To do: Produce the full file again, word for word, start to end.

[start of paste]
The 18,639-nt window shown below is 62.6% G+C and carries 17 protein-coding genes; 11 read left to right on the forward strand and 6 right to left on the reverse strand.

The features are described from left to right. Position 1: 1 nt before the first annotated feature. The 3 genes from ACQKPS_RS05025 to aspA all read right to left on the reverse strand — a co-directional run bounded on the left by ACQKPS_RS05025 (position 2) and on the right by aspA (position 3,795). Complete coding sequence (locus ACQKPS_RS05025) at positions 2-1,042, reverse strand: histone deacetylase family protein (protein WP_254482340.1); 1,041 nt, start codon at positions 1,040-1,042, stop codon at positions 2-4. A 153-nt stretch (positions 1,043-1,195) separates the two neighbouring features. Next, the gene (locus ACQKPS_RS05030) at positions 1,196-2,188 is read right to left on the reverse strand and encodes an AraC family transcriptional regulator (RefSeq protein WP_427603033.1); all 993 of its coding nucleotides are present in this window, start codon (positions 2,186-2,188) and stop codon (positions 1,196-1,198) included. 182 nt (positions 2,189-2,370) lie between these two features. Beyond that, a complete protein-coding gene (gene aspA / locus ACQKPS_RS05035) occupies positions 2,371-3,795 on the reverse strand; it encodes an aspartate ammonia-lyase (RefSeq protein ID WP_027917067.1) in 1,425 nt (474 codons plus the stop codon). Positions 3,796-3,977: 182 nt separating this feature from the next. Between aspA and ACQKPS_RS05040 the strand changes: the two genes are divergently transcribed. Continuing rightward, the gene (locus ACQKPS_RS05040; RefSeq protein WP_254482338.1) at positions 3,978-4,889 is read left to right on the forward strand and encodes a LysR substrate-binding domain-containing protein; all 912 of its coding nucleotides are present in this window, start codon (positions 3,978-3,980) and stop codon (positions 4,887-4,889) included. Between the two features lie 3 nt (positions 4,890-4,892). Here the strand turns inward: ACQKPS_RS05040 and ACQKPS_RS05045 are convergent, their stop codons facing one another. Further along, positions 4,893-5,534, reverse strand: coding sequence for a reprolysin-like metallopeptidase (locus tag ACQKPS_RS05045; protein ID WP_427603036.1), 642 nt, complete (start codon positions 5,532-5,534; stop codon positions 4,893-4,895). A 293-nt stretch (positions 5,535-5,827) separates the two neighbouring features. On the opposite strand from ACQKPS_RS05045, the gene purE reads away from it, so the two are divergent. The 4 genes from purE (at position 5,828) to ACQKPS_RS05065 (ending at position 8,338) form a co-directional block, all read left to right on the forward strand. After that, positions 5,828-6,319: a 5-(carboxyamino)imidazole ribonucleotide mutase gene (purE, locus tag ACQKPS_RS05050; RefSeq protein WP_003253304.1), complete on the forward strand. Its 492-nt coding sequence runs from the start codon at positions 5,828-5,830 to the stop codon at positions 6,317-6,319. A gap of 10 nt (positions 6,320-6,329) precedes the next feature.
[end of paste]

The 18,639-nt window shown below is 62.6% G+C and carries 17 protein-coding genes; 11 read left to right on the forward strand and 6 right to left on the reverse strand.

The features are described from left to right. Position 1: 1 nt before the first annotated feature. The 3 genes from ACQKPS_RS05025 to aspA all read right to left on the reverse strand — a co-directional run bounded on the left by ACQKPS_RS05025 (position 2) and on the right by aspA (position 3,795). Complete coding sequence (locus ACQKPS_RS05025) at positions 2-1,042, reverse strand: histone deacetylase family protein (protein WP_254482340.1); 1,041 nt, start codon at positions 1,040-1,042, stop codon at positions 2-4. A 153-nt stretch (positions 1,043-1,195) separates the two neighbouring features. Next, the gene (locus ACQKPS_RS05030) at positions 1,196-2,188 is read right to left on the reverse strand and encodes an AraC family transcriptional regulator (RefSeq protein WP_427603033.1); all 993 of its coding nucleotides are present in this window, start codon (positions 2,186-2,188) and stop codon (positions 1,196-1,198) included. 182 nt (positions 2,189-2,370) lie between these two features. Beyond that, a complete protein-coding gene (gene aspA / locus ACQKPS_RS05035) occupies positions 2,371-3,795 on the reverse strand; it encodes an aspartate ammonia-lyase (RefSeq protein ID WP_027917067.1) in 1,425 nt (474 codons plus the stop codon). Positions 3,796-3,977: 182 nt separating this feature from the next. Between aspA and ACQKPS_RS05040 the strand changes: the two genes are divergently transcribed. Continuing rightward, the gene (locus ACQKPS_RS05040; RefSeq protein WP_254482338.1) at positions 3,978-4,889 is read left to right on the forward strand and encodes a LysR substrate-binding domain-containing protein; all 912 of its coding nucleotides are present in this window, start codon (positions 3,978-3,980) and stop codon (positions 4,887-4,889) included. Between the two features lie 3 nt (positions 4,890-4,892). Here the strand turns inward: ACQKPS_RS05040 and ACQKPS_RS05045 are convergent, their stop codons facing one another. Further along, positions 4,893-5,534, reverse strand: coding sequence for a reprolysin-like metallopeptidase (locus tag ACQKPS_RS05045; protein ID WP_427603036.1), 642 nt, complete (start codon positions 5,532-5,534; stop codon positions 4,893-4,895). A 293-nt stretch (positions 5,535-5,827) separates the two neighbouring features. On the opposite strand from ACQKPS_RS05045, the gene purE reads away from it, so the two are divergent. The 4 genes from purE (at position 5,828) to ACQKPS_RS05065 (ending at position 8,338) form a co-directional block, all read left to right on the forward strand. After that, positions 5,828-6,319: a 5-(carboxyamino)imidazole ribonucleotide mutase gene (purE, locus tag ACQKPS_RS05050; RefSeq protein WP_003253304.1), complete on the forward strand. Its 492-nt coding sequence runs from the start codon at positions 5,828-5,830 to the stop codon at positions 6,317-6,319. A gap of 10 nt (positions 6,320-6,329) precedes the next feature.